Sharing economy supporters also claim the the growth of companies like Airbnb, Uber, Taskrabbit and others has led to a fundamental change in the economy, with more people opting to become freelancers who—to paraphrase the words of sharing economy companies—become masters of their own destiny. But another recent study from George Mason University suggests that the freelancer phenomenon began long before the advent of sharing economy companies like Airbnb and Uber:

    “Our data support the claim that there has been an increase in nontraditional employment, but the data refute the idea that this increase is caused by the sharing-economy firms that have arisen since 2008. Instead, we view the rise of sharing-economy firms as a response to a stagnant traditional labor sector and a product of the growing independent workforce.”

    The George Mason study helps to clarify the role that sharing economy companies can play in a changing economy—as opportunities for traditional employment become scarcer, the sharing economy may play an important role in providing employment for a changing workforce.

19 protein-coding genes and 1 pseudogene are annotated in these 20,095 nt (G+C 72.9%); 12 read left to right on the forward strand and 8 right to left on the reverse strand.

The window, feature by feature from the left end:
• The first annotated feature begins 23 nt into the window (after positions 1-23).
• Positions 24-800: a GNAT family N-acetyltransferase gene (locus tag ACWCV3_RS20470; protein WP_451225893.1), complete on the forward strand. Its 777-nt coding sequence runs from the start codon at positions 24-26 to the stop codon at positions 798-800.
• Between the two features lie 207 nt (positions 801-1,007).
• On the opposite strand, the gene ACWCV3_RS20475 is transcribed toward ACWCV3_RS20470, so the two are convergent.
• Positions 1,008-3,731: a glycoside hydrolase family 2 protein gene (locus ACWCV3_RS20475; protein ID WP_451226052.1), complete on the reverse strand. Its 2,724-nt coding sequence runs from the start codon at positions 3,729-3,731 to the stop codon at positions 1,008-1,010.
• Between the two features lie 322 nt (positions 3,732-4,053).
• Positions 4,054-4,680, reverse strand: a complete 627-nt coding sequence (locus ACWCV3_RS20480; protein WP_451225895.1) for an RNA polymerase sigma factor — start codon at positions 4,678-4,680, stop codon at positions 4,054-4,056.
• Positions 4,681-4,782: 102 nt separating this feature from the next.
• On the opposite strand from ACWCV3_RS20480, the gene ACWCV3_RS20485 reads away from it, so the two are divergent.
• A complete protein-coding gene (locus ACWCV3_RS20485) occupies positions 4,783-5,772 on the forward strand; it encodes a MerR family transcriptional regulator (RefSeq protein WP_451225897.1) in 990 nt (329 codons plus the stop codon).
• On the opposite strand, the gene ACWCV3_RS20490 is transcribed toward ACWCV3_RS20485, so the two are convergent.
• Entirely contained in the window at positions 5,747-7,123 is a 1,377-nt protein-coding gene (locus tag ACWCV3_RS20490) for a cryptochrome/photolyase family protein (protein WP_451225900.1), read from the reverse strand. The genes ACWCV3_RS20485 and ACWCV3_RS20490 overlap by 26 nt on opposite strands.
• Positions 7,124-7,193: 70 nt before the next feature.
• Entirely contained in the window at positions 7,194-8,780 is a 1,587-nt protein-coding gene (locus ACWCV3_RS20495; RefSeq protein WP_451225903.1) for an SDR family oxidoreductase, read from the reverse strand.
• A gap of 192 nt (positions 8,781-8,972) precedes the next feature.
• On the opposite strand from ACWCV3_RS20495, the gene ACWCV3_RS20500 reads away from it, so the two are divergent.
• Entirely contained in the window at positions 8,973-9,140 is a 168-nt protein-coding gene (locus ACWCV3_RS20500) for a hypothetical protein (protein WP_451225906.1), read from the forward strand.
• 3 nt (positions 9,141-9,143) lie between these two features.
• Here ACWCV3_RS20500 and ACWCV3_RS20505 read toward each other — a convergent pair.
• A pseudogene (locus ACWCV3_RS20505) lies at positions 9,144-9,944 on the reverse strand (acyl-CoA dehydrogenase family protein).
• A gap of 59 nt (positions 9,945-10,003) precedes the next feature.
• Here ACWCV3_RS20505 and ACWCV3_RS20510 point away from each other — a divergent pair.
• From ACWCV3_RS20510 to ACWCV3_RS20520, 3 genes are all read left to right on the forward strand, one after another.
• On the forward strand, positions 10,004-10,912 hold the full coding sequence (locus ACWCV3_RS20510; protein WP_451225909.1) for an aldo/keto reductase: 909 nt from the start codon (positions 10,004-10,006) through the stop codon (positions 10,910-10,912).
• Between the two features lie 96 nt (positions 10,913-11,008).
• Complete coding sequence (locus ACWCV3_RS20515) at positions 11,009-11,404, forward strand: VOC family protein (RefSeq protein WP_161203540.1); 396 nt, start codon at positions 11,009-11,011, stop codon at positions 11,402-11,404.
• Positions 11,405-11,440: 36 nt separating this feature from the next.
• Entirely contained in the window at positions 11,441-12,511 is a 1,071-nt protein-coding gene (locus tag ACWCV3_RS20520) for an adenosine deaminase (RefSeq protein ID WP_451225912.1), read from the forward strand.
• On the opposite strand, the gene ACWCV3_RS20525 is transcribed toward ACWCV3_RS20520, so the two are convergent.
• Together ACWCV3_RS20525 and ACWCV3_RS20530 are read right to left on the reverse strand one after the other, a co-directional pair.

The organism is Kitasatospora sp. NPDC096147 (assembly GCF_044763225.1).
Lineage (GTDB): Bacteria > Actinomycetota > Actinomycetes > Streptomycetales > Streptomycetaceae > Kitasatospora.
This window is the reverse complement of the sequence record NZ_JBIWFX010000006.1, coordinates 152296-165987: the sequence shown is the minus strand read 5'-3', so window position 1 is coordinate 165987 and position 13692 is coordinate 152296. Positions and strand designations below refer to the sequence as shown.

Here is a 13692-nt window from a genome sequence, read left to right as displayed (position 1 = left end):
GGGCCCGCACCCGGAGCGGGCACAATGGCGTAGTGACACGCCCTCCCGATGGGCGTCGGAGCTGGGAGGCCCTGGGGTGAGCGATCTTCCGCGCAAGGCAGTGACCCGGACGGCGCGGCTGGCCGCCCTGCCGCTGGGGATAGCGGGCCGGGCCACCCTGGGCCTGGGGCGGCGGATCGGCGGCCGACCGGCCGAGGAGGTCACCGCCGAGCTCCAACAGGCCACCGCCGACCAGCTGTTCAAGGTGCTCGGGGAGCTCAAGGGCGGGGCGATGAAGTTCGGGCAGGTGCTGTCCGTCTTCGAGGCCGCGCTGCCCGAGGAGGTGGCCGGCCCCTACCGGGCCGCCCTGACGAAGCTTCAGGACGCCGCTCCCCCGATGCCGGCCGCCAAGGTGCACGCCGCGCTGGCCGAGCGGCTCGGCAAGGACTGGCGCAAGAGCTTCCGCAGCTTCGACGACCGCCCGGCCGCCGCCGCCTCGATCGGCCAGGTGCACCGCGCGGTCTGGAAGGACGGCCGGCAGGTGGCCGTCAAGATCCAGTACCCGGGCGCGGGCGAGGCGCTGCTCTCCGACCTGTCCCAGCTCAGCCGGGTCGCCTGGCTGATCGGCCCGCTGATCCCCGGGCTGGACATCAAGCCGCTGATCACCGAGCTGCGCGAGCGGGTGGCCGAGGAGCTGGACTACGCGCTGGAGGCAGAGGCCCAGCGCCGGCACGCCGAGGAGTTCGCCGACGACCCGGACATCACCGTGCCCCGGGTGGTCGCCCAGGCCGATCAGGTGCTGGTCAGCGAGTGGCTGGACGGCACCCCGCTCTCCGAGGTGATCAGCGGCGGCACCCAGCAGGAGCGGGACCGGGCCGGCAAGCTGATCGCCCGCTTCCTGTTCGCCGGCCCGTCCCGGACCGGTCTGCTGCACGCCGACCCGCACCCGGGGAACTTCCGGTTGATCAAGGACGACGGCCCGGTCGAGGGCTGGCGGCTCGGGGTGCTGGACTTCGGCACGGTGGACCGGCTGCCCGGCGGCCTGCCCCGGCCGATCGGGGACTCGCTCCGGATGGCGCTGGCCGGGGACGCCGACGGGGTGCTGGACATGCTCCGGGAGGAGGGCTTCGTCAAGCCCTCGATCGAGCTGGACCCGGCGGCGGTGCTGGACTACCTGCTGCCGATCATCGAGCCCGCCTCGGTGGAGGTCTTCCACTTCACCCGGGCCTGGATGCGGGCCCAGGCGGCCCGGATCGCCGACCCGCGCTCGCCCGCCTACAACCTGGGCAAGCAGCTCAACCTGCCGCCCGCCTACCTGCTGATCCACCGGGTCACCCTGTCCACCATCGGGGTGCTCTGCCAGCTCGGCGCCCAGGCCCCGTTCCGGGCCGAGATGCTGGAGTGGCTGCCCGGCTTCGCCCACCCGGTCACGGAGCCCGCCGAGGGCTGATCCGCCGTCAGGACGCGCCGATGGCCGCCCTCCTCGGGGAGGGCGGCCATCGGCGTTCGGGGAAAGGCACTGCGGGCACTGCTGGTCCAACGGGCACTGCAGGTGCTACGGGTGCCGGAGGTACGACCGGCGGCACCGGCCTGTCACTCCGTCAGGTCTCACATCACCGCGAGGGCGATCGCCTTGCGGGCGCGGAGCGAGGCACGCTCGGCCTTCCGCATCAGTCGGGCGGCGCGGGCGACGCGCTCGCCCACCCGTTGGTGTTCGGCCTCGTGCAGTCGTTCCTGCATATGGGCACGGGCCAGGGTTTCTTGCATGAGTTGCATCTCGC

But we should not allow these potential benefits to be offset by other negative consequences that may arise if sensible regulations are not applied sharing economy companies.


    The exercise of regulating private interests by government almost always involves an information asymmetry. Governments seek to discover the occurrence of specific activities that are subject to regulation and to apply relevant rules and taxes to those activities.

    Prior to the digital age, governments sought to (and still seek to) address this asymmetry by hiring groups of trained employees like auditors, inspectors and agents. The job of these individuals is to investigate certain kinds of activities and transactions to determine if the activity in question falls under the authority of a specific regulation or regulating entity, and then to enforce any applicable rules or taxes.